Reflections on loss and life.
The price we pay for love is grief. The death of a long-term friend raises lots of questions and challenges.
Although I am now in the “My Aged Care” generation, I like to think of myself as being in midlife, provided I live to be 140! As I enter my seventies, I’ve been catching up with friends I’ve known for more than 50 years. Oh my, we ‘Boomers’ have changed quite a bit since 1973. ‘Baby boomers’ are also discovering our mortality. For a while, we were “Forever young”, never expecting to grow old. We hoped that good health would continue, supplemented by medications and joint replacements. We have moved from “Living in the Seventies” to living in our seventies!
Life is beautiful, but often too short. A Jewish saying advises that each person should have a note in each pocket. In one pocket, the note should say, “For you the universe was created.” The note in the other pocket should say “You are dust.” These days, I am aware, every day, of the dustiness of life in my own body and in the lives of dear friends.
We are made for relationships. That’s the way God made us. We need and seek connections with others. Sometimes it is superficial and short-lived. I am fortunate that many of my relationships have depth and have been long-lasting. I think what makes these relationships close-knit is the mutual giving, one to another. While such a notion is usually thought of as happening between family members, I think it can include close friendships.
These reflections may sound strange, coming from a man, especially one who grew up in a reserved, monosyllabic family. Fortunately, though, just as my faith has developed to the place where I can talk freely about God, so too my friends and I have matured in our relationships. We hug each other when we meet, and we have reached the place of being comfortable telling each other that we love each other.
Over the past few years, several of my friends have been diagnosed with life-threatening cancers. Recently, one of my close friends and a ministerial colleague, with whom I had journeyed for many years, died of cancer. She was only 62 years old.
I measure my days against the lifespan of celebrity rock-stars, sports people and well-known former politicians. Funerals and memorial services characterise my work as minister of Waranga Uniting Churches. I live with the burden of knowing that I shall mourn and bury many of the people who sit before me each Sunday. As a pastor, neighbour, and friend, I don’t need anyone to remind me of the fragility and uncertainty of life.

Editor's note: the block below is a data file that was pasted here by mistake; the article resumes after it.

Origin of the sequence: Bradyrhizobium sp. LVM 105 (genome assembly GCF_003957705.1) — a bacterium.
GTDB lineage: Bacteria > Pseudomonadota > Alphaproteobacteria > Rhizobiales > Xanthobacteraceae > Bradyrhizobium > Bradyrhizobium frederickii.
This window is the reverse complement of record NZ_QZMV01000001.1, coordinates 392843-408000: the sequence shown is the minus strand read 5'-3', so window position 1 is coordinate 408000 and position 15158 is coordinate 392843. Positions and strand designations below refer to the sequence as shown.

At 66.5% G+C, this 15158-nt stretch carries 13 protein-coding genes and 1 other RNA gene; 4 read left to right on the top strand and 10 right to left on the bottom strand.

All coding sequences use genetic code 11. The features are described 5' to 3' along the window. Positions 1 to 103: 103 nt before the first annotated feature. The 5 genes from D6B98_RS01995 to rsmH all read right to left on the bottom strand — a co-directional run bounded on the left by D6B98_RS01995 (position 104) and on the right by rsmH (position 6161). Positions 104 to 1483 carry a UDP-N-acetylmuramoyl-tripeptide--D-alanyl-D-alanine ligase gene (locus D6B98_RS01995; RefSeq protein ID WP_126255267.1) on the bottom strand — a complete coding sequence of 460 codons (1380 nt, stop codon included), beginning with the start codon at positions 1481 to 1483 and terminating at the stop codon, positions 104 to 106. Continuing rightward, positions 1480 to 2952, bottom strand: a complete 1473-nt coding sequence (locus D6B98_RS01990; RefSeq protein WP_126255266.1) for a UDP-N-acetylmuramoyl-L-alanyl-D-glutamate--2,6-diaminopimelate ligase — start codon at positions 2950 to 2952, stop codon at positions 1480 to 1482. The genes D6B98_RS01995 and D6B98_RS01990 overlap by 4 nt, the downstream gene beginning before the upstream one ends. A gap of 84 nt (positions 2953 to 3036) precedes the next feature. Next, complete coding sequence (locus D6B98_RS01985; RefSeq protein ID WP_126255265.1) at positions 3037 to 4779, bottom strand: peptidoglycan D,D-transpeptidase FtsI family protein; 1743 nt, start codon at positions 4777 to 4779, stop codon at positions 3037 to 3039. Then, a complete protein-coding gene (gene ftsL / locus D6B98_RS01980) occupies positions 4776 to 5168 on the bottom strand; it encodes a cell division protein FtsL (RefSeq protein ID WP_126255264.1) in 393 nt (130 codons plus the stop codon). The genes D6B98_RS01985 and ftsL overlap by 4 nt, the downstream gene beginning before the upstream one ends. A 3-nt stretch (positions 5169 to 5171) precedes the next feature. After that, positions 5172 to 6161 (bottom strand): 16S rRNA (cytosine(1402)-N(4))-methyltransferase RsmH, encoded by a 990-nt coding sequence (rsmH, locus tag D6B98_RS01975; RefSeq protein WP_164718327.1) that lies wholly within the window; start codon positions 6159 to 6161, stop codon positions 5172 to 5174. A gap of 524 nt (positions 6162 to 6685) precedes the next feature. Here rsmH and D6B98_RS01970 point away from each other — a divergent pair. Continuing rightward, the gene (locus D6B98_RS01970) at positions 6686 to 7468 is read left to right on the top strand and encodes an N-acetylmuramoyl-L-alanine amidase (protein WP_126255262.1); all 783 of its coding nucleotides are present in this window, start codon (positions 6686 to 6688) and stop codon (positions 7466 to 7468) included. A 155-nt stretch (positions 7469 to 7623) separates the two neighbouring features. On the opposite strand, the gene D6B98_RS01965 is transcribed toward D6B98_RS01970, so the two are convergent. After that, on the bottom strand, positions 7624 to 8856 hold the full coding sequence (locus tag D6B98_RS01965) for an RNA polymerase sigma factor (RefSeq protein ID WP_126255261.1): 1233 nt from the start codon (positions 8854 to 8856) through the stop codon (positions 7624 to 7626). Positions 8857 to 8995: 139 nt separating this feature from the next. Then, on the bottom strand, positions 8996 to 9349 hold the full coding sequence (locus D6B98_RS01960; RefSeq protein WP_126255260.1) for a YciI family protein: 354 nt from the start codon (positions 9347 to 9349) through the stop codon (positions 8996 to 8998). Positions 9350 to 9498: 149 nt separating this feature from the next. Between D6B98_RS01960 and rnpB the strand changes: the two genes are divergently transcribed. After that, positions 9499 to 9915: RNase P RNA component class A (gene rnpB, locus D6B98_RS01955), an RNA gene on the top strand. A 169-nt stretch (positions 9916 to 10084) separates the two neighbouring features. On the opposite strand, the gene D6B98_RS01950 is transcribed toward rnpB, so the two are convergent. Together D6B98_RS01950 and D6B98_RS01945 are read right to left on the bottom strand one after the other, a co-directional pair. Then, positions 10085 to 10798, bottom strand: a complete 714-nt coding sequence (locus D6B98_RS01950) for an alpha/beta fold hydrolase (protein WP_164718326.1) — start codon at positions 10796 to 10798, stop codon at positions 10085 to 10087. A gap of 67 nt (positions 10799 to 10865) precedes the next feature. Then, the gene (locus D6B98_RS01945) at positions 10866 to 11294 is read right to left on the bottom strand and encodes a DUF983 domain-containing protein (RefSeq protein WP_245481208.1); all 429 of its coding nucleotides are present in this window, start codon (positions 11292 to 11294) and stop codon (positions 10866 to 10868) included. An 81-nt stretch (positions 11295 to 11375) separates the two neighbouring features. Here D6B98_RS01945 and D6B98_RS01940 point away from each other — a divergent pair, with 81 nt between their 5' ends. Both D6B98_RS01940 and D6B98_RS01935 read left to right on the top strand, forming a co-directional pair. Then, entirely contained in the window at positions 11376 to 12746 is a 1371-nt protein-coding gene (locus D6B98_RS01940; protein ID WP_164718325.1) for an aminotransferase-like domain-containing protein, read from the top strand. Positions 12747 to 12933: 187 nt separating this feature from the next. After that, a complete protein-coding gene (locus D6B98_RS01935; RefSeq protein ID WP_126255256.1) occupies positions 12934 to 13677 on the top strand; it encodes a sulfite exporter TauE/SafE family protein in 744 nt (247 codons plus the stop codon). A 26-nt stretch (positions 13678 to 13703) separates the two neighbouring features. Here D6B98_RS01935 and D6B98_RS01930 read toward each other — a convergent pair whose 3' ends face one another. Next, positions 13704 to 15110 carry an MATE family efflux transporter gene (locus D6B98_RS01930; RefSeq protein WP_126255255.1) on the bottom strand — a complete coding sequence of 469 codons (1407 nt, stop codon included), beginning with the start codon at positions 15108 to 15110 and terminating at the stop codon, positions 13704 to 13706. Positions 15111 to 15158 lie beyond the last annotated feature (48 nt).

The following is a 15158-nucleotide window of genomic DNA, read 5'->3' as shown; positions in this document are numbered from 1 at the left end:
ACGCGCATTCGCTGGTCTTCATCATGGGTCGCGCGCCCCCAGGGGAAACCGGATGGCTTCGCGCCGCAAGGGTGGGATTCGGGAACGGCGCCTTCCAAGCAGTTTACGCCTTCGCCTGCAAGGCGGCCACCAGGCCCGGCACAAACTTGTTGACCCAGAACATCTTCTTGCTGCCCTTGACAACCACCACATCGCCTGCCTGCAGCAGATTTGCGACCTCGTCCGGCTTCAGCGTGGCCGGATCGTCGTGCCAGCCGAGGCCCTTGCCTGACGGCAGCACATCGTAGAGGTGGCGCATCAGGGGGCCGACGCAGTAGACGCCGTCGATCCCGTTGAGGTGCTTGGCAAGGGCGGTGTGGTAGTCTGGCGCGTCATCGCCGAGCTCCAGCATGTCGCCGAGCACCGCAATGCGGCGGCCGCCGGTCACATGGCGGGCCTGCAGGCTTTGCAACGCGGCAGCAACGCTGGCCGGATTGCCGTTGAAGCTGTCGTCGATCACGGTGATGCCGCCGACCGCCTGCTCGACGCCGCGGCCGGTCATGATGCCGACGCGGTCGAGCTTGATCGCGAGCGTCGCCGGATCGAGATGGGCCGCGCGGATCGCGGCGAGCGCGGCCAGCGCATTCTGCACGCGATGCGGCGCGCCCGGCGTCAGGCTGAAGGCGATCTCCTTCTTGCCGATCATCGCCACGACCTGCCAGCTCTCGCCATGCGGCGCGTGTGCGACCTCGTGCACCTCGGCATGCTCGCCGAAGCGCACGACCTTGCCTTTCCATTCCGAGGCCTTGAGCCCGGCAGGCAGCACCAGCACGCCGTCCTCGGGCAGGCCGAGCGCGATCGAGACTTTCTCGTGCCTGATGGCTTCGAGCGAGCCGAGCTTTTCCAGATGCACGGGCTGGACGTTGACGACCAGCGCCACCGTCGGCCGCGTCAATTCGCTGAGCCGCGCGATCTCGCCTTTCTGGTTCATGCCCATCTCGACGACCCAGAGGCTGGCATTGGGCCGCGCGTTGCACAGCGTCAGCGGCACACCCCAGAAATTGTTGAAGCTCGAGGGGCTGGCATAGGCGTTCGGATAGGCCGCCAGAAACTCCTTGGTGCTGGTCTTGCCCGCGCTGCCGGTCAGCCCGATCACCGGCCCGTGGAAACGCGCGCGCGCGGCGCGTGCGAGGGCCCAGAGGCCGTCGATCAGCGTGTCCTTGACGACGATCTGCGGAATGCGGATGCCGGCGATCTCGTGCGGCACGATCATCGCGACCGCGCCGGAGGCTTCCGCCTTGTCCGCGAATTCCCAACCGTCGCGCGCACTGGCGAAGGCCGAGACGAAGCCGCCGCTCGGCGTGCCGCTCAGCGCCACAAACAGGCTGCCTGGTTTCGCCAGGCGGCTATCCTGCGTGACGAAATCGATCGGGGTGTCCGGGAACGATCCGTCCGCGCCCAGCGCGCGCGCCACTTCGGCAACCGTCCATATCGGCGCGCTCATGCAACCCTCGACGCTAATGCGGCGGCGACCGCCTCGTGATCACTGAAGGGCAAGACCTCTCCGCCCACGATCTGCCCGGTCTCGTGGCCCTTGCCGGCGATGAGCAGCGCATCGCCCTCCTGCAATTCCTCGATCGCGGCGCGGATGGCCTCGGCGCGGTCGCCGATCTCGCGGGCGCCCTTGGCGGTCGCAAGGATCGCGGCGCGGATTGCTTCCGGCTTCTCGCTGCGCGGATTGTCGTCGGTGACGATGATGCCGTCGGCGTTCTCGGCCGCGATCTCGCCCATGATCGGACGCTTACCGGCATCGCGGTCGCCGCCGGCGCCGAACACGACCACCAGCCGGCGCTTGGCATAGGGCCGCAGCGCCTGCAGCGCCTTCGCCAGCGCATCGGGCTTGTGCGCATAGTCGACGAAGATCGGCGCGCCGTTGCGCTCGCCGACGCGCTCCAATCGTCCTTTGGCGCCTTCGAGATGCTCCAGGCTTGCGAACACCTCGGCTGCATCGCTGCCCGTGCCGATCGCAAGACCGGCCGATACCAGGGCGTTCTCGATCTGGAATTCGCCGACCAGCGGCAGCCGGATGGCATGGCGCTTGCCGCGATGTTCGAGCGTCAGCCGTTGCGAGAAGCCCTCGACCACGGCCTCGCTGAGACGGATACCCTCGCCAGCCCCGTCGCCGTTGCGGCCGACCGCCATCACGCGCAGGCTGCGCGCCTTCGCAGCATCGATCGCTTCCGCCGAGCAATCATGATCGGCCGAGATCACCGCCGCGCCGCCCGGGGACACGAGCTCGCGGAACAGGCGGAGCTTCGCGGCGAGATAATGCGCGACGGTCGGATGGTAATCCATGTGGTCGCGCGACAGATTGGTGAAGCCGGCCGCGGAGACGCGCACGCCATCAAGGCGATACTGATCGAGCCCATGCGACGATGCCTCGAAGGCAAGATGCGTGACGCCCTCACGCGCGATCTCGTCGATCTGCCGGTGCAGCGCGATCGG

If I give of myself to another, when they die, I not only lose our companionship and connectedness, I also lose some of myself. I think that is one reason why the death of another can be experienced as such loss. But on the other hand, that person in turn, has given me a piece of themselves, which I can continually carry with me. It’s one reason to have things that remind us of those that have died. It rekindles our sense of what they gave us.
My ministerial colleague was never ready to die. She knew she was dying, and we talked about it at some length. We speculated about the nature of the After-life. We struggled with what it might be. We could not embrace simplistic and dated popular images of clouds and angels and white robes. Children of the modern age, we did hold fast to the eternity of God’s love and the resilience of the human essence.
What survives, and in what form? Is it our love, our emotions, our concern, our “essence”, our human loyalty and trust? I don’t have an answer, but I do know that, besides the sense of loss within me when a friend passes on, there is also a sense of hope about their continuing presence.
The salvation promised and hoped for in our youth required turning our backs on the joys of embodiment and the beauties of the earth. Faithful Christians trained their eyes on heaven, forsaking the present time for eternity, and embodiment for legalism and self-denial. Yes, life is serious and risky, and no-one gets out alive, but my friend and colleague and I no longer viewed salvation as an escape from this world. We wanted to celebrate everlasting beauty in each passing moment. We decided to be “citizens of heaven”, while joyfully living here on earth.
So as I enjoy a short break from work, I am considering the “lilies of the field” and the “birds of the air.” I will enjoy the beauty of the windswept beach on my morning walk. I will live more in the moment, appreciating God’s grandeur, and believing the good news – the embodied, yet everlasting, Gospel of beauty, wonder, and grace – the good news of walking with beauty all around me. For “This is the day that God has made. I will rejoice and be glad in it!”
This is the gospel, and it’s good news!
Brian Spencer, Minister, Waranga Uniting Churches.